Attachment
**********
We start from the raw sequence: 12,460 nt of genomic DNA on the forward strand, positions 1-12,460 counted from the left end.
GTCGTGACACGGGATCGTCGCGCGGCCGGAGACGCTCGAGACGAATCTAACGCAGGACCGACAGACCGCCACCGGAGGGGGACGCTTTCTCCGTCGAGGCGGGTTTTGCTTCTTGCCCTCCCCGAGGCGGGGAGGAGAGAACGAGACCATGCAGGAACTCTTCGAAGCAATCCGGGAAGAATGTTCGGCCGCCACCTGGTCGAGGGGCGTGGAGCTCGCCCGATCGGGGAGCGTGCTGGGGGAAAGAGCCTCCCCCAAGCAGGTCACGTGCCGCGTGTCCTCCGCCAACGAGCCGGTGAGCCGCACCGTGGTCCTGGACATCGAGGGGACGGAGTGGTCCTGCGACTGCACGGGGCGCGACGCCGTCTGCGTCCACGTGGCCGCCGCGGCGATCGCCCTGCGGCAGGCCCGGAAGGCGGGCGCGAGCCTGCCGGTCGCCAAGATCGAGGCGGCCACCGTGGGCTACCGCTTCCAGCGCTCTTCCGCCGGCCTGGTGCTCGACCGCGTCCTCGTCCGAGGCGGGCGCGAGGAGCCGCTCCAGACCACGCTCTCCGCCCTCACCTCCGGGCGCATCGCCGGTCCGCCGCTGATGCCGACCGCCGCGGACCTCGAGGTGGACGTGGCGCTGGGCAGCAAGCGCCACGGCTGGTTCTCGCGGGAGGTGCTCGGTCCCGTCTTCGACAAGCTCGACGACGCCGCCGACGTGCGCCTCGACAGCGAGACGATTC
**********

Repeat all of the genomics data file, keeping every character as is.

We start from the raw sequence: 12,460 nt of genomic DNA on the forward strand, positions 1-12,460 counted from the left end.
GTCGTGACACGGGATCGTCGCGCGGCCGGAGACGCTCGAGACGAATCTAACGCAGGACCGACAGACCGCCACCGGAGGGGGACGCTTTCTCCGTCGAGGCGGGTTTTGCTTCTTGCCCTCCCCGAGGCGGGGAGGAGAGAACGAGACCATGCAGGAACTCTTCGAAGCAATCCGGGAAGAATGTTCGGCCGCCACCTGGTCGAGGGGCGTGGAGCTCGCCCGATCGGGGAGCGTGCTGGGGGAAAGAGCCTCCCCCAAGCAGGTCACGTGCCGCGTGTCCTCCGCCAACGAGCCGGTGAGCCGCACCGTGGTCCTGGACATCGAGGGGACGGAGTGGTCCTGCGACTGCACGGGGCGCGACGCCGTCTGCGTCCACGTGGCCGCCGCGGCGATCGCCCTGCGGCAGGCCCGGAAGGCGGGCGCGAGCCTGCCGGTCGCCAAGATCGAGGCGGCCACCGTGGGCTACCGCTTCCAGCGCTCTTCCGCCGGCCTGGTGCTCGACCGCGTCCTCGTCCGAGGCGGGCGCGAGGAGCCGCTCCAGACCACGCTCTCCGCCCTCACCTCCGGGCGCATCGCCGGTCCGCCGCTGATGCCGACCGCCGCGGACCTCGAGGTGGACGTGGCGCTGGGCAGCAAGCGCCACGGCTGGTTCTCGCGGGAGGTGCTCGGTCCCGTCTTCGACAAGCTCGACGACGCCGCCGACGTGCGCCTCGACAGCGAGACGATTC